Deadly shortage of money


Millions may miss health checks for potentially fatal conditions, an investigation has revealed, because cash-strapped hospitals deem them a low priority.
As many as nine million patients may miss out on checks designed to spot potentially fatal conditions such as heart disease and diabetes, unless current provision and uptake improve, according to the GP magazine investigation, The Telegraph Newspaper reported. The health checks look for risk factors such as high cholesterol and blood pressure. One senior GP criticised the ‘ad hoc’ programme, saying more central guidance is needed, while one health trust said carrying out the checks is not a priority due to ‘other pressures’ and a charity leader warns of a ‘postcode lottery’.
In April a mandatory target to check 20% of those aged 40-74 each year was introduced, having been an informal target since 2009.
The GP magazine sent freedom of information requests to all 151 primary care trusts (PCTs) in England, of which 118 responded. The figures obtained show that in 2011-12, 1.7 million checks were offered to patients: 14% of all those eligible for the programme. Around 920,000 checks were actually carried out. This is an increase on 2010-11 when 1.1 million checks were offered and 645,000 were carried out. Around two-thirds (64%) of PCTs did not provide enough NHS health checks to meet the government’s 20% aspirational target in 2011-12, the GP magazine said.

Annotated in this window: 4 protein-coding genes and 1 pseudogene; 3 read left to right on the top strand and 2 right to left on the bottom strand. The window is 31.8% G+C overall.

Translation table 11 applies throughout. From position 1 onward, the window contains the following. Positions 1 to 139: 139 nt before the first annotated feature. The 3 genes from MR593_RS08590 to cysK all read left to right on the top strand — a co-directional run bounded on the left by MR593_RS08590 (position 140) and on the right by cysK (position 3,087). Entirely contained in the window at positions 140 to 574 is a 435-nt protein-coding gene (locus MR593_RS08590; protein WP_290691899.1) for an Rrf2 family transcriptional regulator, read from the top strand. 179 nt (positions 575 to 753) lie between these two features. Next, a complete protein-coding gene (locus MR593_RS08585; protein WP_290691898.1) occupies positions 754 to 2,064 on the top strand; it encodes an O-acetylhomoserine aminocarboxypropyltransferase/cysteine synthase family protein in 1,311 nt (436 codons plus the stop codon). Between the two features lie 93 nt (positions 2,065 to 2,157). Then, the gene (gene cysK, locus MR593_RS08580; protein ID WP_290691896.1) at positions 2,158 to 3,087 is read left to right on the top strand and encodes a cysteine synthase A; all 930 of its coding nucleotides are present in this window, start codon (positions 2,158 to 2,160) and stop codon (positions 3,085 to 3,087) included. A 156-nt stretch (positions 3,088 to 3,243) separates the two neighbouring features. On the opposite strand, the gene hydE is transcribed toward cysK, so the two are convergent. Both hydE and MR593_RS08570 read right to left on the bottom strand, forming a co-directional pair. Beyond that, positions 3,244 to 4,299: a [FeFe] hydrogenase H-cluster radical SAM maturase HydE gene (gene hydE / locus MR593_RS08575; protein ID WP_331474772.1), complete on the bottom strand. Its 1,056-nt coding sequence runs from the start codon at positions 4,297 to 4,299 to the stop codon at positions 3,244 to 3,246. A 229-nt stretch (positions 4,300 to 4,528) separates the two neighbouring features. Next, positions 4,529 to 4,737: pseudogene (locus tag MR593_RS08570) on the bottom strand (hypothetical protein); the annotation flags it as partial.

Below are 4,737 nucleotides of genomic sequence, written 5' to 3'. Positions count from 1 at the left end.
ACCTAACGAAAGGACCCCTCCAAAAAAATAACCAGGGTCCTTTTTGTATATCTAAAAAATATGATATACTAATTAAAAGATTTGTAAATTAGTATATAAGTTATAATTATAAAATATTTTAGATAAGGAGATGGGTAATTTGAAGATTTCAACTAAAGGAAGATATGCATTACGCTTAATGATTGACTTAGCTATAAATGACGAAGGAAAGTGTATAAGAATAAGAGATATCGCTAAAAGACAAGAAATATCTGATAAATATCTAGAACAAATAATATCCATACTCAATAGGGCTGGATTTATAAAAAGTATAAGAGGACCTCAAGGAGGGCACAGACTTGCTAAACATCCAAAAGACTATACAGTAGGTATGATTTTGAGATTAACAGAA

One-fifth (21%) of PCTs admitted they will fail to meet the compulsory target in 2012-13, despite being given three years to prepare, the figures show. Three PCTs did not provide a single check in 2011-12 and another provided just four checks. A spokeswoman for NHS Cornwall and Isles of Scilly, which did not provide any checks in 2011-12, told GP magazine that the programme is not prioritized owing to other pressures.
Nationally, patient uptake is falling, with only 54% attending a check in 2011-12, down from 60% in 2010-11. Just 11% of patients in NHS Portsmouth turned up for their check.